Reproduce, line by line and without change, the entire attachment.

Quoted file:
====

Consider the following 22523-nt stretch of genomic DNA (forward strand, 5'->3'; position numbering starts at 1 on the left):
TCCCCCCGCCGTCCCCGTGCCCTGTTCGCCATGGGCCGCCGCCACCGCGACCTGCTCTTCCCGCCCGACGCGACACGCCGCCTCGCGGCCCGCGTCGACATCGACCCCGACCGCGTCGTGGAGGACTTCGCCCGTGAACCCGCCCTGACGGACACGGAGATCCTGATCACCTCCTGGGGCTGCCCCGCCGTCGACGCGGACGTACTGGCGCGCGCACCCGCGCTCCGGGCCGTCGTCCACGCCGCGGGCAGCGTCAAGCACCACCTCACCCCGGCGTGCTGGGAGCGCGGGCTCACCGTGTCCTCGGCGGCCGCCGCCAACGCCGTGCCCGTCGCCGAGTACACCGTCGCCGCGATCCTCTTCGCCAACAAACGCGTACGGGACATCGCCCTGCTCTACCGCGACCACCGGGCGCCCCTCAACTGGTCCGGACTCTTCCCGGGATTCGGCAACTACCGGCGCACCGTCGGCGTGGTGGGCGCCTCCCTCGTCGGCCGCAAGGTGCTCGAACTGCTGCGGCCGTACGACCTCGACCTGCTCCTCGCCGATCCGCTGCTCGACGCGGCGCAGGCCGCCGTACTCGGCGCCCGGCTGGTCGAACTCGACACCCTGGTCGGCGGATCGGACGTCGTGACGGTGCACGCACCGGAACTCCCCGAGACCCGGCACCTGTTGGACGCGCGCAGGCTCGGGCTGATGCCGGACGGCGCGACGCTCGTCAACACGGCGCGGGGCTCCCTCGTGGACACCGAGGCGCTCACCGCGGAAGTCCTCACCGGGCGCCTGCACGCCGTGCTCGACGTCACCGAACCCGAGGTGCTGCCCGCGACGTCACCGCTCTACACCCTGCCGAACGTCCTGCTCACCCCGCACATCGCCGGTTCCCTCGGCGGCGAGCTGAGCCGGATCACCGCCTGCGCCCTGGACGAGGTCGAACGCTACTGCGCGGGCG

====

Consider the following 22523-nt stretch of genomic DNA (forward strand, 5'->3'; position numbering starts at 1 on the left):
TCCCCCCGCCGTCCCCGTGCCCTGTTCGCCATGGGCCGCCGCCACCGCGACCTGCTCTTCCCGCCCGACGCGACACGCCGCCTCGCGGCCCGCGTCGACATCGACCCCGACCGCGTCGTGGAGGACTTCGCCCGTGAACCCGCCCTGACGGACACGGAGATCCTGATCACCTCCTGGGGCTGCCCCGCCGTCGACGCGGACGTACTGGCGCGCGCACCCGCGCTCCGGGCCGTCGTCCACGCCGCGGGCAGCGTCAAGCACCACCTCACCCCGGCGTGCTGGGAGCGCGGGCTCACCGTGTCCTCGGCGGCCGCCGCCAACGCCGTGCCCGTCGCCGAGTACACCGTCGCCGCGATCCTCTTCGCCAACAAACGCGTACGGGACATCGCCCTGCTCTACCGCGACCACCGGGCGCCCCTCAACTGGTCCGGACTCTTCCCGGGATTCGGCAACTACCGGCGCACCGTCGGCGTGGTGGGCGCCTCCCTCGTCGGCCGCAAGGTGCTCGAACTGCTGCGGCCGTACGACCTCGACCTGCTCCTCGCCGATCCGCTGCTCGACGCGGCGCAGGCCGCCGTACTCGGCGCCCGGCTGGTCGAACTCGACACCCTGGTCGGCGGATCGGACGTCGTGACGGTGCACGCACCGGAACTCCCCGAGACCCGGCACCTGTTGGACGCGCGCAGGCTCGGGCTGATGCCGGACGGCGCGACGCTCGTCAACACGGCGCGGGGCTCCCTCGTGGACACCGAGGCGCTCACCGCGGAAGTCCTCACCGGGCGCCTGCACGCCGTGCTCGACGTCACCGAACCCGAGGTGCTGCCCGCGACGTCACCGCTCTACACCCTGCCGAACGTCCTGCTCACCCCGCACATCGCCGGTTCCCTCGGCGGCGAGCTGAGCCGGATCACCGCCTGCGCCCTGGACGAGGTCGAACGCTACTGCGCGGGCG